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Keeping Northern Ireland companies connected thanks to the likes of Game of Thrones and The Fall

By Mark Henry

Published 10/05/2016

EE's mobile technology is proving of huge benefit to Northern Ireland firms
EE's mobile technology is proving of huge benefit to Northern Ireland firms

The most visible evidence of Northern Ireland's successful creative industries comes in the form of hit TV series, like HBO's Game of Thrones or the BBC's The Fall.

In addition to enhancing the region's profile on the world stage, these shows are part of a sector forecast to play a growing role in our economic development.

It's a sector that takes in everything from advertising and design to games, music, TV, film and video - and it has spawned hundreds of new businesses.

The Department of Culture, Arts and Leisure (DCAL) estimates the sector employs more than 36,000 people - some 4.6% of the workforce.

As well as a variety of fantastic locations and production facilities, one of the factors that makes Northern Ireland attractive to film and TV producers is the strength of its mobile communications network. Playing a key role in that is the mobile operator EE, which is part of BT.

How its mobile technology benefits Northern Ireland is amply demonstrated by Shoot Communications, a company formed in 2005 to provide communications services to the events, film and television sector.

Using EE's 4G network, the east Belfast based company provides Smartphones, mobile phones and modems, as well as Radio Communications equipment, for production teams on TV shows like Game of Thrones, the BBC's Line of Duty and Can't Touch This, which is currently on our screens, and the ITV drama The Secret, based on the real life story of a respectable Coleraine dentist who became a killer in partnership with a Sunday school teacher.

Sacha Patterson, managing director of Shoot Communications, says: "TV and film crews need to communicate across multiple sets and filming locations - whether it's the centre of Belfast or the middle of a field somewhere. And there's been an explosion in their data use, as they upload rushes to the cloud and review them, or communicate directly with production offices.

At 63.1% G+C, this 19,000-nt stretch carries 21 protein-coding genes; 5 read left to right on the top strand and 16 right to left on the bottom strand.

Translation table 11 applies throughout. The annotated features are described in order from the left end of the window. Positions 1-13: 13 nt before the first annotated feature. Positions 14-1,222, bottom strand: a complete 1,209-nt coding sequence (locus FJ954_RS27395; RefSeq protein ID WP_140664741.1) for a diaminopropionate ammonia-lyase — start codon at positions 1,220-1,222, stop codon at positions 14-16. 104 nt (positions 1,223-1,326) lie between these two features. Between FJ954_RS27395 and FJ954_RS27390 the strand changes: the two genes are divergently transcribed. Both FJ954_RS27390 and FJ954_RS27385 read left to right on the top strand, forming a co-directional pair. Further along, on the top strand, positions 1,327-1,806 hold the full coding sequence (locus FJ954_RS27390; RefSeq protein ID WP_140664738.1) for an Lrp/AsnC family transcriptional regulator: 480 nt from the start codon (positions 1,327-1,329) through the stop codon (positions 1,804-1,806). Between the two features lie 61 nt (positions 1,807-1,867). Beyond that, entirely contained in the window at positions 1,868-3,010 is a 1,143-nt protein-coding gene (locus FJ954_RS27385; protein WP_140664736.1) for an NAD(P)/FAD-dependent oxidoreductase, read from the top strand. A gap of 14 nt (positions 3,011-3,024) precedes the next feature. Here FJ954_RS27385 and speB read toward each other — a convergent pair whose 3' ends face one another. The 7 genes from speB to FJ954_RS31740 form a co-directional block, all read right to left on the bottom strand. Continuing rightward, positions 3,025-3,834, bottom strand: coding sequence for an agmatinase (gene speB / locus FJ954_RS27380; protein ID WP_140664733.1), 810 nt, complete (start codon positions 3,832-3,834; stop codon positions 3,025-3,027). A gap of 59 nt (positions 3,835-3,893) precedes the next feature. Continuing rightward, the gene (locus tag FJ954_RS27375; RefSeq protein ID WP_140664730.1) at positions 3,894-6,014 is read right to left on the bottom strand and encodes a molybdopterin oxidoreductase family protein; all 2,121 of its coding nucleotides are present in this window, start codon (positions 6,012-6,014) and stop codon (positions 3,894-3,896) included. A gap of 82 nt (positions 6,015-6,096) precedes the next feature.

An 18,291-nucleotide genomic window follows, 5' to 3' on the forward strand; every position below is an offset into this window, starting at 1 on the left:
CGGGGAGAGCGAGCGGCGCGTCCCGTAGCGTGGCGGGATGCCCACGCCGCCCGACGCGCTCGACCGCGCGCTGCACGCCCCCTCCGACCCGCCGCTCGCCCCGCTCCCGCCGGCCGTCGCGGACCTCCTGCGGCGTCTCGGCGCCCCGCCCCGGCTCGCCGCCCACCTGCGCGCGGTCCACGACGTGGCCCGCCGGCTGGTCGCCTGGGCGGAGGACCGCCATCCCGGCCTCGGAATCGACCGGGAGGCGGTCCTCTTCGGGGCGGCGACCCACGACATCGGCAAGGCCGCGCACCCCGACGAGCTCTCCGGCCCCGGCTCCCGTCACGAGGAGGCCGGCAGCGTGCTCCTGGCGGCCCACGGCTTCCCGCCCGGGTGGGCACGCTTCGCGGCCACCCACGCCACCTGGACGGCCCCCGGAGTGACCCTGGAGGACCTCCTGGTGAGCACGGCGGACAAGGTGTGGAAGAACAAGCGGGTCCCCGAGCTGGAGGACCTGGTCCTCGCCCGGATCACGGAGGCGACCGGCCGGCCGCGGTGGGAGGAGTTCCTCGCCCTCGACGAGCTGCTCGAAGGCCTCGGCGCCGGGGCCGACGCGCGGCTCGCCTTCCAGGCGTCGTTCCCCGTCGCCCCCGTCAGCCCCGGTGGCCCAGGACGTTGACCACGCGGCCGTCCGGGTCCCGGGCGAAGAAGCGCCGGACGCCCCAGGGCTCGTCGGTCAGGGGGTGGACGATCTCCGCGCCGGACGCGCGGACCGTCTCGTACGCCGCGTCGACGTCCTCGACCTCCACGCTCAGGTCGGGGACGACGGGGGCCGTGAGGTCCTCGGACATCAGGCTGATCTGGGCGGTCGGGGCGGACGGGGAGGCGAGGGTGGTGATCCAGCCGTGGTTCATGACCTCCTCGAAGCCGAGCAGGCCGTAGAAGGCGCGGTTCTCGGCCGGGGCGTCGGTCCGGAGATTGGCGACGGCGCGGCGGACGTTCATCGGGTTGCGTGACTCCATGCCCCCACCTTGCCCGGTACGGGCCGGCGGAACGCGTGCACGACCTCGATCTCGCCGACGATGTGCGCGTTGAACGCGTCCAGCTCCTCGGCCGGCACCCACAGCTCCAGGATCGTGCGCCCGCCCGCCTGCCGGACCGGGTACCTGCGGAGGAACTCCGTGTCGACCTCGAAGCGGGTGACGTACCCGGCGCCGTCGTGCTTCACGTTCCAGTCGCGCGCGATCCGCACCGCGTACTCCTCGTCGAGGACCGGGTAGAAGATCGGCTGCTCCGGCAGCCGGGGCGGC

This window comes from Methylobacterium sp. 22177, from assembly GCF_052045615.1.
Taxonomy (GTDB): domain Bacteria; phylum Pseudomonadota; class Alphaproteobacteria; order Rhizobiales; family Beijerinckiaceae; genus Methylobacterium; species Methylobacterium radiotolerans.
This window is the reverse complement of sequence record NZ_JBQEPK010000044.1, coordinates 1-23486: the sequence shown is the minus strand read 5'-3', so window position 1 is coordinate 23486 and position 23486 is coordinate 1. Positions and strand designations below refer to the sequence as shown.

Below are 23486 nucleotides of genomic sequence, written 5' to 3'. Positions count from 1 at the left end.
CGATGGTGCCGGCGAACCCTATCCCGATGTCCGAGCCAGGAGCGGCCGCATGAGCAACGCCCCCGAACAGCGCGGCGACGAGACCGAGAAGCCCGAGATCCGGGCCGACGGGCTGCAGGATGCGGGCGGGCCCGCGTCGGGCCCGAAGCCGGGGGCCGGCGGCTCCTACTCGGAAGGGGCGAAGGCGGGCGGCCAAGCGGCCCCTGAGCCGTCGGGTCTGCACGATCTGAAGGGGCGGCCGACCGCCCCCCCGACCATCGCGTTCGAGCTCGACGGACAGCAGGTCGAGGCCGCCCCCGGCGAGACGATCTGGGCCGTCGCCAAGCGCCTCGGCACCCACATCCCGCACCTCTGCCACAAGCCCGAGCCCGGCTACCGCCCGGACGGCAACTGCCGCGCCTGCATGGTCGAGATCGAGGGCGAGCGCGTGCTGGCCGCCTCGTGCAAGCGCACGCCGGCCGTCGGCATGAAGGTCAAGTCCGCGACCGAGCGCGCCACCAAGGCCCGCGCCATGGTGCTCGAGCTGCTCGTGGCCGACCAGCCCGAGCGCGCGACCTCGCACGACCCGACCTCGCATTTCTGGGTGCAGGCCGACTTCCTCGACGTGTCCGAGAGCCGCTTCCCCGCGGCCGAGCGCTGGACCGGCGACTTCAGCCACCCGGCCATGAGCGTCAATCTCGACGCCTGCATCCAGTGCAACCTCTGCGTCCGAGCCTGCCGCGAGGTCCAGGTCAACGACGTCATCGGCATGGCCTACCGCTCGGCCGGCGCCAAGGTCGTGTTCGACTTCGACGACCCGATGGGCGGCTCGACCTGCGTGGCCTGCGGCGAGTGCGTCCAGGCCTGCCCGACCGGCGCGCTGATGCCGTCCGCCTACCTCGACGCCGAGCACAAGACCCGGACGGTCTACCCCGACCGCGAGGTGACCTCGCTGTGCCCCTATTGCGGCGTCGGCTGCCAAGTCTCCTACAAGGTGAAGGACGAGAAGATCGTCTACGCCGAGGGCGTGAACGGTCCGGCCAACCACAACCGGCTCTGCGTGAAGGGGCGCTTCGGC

"This is integral to the smooth running of shows like Game of Thrones and it depends totally on the speed and reliability of EE's network, especially their double speed 4G, which is phenomenal. We're seeing the fruits of the investment they've made in their network."

Shoot Communications works in an industry that must meet its customers' needs extremely rapidly. "It's transient by its nature," Sacha says. "If you need to set up a production office quickly, we can have you going within an hour with one of our 4G modems.

"If it's on a large scale, we have more powerful 4G devices that can run an office of 30 or 60 people.

"It's not just the extent of the coverage and speed of the network that's important, it's also the relationship that EE has built with us. When it's needed, the service we get from the Belfast-based support staff - and from our account management team - is superb."

According to Mark Henry, EE area business manager, BT Business for Northern Ireland, the power of mobile technology is transforming how businesses and organisations here operate.

"The thriving TV and film industry is just one example of the benefits flowing from our investment in the network and in double-speed 4G, which enables businesses to access large files and multi-task more easily without the need for a fibre connection.

"Take this in conjunction with our customer's ability to manage their smartphone fleet through the fully inclusive device management suite, and you have a business tool that adds value to any organisation.

"The investment we're continuing to make is helping Northern Ireland to compete with the most technically advanced regions of Europe and opening up a wealth of opportunities for business growth," he says.

Mark Henry is the EE area business manager, BT Business for Northern Ireland. If you would like to have further information and to contact BT Business in Northern Ireland, please email

Belfast Telegraph

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